In the world of timeshare ownership, a quit claim is nothing more than a basic relinquishment of a timeshare. Taking the form of a document called more properly a quitclaim deed, a quit claim is where a timeshare owner, the grantor, disclaims any interest he may have in a timeshare--or any other piece of real property--and then passes it on to another person, commonly called the grantee. This is in contrast with, for instance, other types of deeds, say those used for real estate sales, where the document includes a guarantee from the grantor to the grantee that the title is clear. It is easy to get a quit claim, but there are questions associated with whether such quit claims are useful in the context of a timeshare ownership.
Is a Quit Claim Useful?
Some people may be under the unreliable notion that a quit claim is some magical, all-purpose document that can instantly get the timeshare owner out of his contract, but this is a wrong assumption. In reality, a quit claim is only a piece of paper, a document and nothing else. It is non-binding as far as your relationship as the timeshare owner to the resort goes. Even if you present a quitclaim deed that says you disclaim any ownership of your timeshare, the resort you are presenting it to has no obligation to accept it. In other words, you will still be stuck with your unwanted timeshare and all the associated fees attached to it.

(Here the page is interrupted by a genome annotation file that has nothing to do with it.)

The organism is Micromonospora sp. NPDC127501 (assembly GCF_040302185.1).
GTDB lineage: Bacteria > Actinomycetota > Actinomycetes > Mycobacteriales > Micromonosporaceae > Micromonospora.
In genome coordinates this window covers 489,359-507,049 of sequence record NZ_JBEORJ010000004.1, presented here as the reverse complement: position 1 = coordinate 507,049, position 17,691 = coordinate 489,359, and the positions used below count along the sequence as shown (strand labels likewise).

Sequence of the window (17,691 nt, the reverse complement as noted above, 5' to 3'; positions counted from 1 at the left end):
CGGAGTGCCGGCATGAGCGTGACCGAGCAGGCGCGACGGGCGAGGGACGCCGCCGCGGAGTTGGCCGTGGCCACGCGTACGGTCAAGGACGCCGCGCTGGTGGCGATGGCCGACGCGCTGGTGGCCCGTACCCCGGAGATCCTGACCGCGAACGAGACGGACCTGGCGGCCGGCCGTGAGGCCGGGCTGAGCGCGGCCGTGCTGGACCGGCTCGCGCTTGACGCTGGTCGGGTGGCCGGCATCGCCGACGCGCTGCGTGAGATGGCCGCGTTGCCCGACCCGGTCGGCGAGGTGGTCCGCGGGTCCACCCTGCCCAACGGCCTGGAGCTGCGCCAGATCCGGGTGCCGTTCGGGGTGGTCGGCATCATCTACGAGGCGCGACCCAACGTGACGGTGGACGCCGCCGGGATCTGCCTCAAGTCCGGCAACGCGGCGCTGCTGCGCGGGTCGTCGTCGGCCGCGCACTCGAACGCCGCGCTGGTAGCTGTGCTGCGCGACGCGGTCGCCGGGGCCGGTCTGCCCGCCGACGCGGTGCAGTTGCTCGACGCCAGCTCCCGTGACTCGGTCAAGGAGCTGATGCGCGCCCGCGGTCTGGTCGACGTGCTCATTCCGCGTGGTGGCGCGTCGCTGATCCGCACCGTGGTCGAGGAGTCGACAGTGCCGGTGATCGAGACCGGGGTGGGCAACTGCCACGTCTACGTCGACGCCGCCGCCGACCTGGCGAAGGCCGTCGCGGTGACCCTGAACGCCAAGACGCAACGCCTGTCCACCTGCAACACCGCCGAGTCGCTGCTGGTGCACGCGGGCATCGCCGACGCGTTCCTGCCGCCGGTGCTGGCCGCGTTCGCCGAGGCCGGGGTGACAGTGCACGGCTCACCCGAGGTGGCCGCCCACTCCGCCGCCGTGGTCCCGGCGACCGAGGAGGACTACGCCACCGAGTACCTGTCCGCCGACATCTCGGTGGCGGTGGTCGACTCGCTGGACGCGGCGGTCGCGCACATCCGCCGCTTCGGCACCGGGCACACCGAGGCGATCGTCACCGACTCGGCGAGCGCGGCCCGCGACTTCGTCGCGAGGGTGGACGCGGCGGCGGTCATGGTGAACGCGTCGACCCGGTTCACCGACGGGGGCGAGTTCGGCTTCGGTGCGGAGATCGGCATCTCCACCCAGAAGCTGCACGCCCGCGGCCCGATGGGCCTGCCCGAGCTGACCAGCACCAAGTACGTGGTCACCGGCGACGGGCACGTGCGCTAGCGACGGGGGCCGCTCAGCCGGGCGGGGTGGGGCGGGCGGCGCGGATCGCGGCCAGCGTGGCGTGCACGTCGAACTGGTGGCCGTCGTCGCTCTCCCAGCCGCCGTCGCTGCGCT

Be Prepared to Take a Loss
In the event that you go through with a quit claim anyway, be prepared to lose a lot on your original investment. Even if the resort you bought the timeshare from does not take it back based upon your quit claim, because they are under no obligation to, you may succeed in simply passing on the title of your timeshare to another person and selling it to them, but for a lot less than what you originally paid. Since the purpose of a quit claim at its heart is to clear the title and convey any interest a grantor has in the timeshare, passing on the claim to the timeshare in this fashion is a successful use of the quit claim despite the monetary losses on your part. Still, once you pass on your timeshare, you will be liberated from the associated fees you were obligated to pay under your contract.
Resort and Homeowner's Association May Want You to Keep Timeshare
The interests of the resort and/or the homeowner's association (if applicable in your timeshare scenario) may actually lie in not taking the timeshare back from you. If they are successful in making you keep your timeshare by virtue of not taking it back, they can still earn off of you, the owner, by all the yearly fees you are obligated to pay. Additionally, if the week you are trying to turn back in to the resort is not a popular week that will reasonably turn over quickly to another purchaser, they, again, have no interest in taking the timeshare back from you.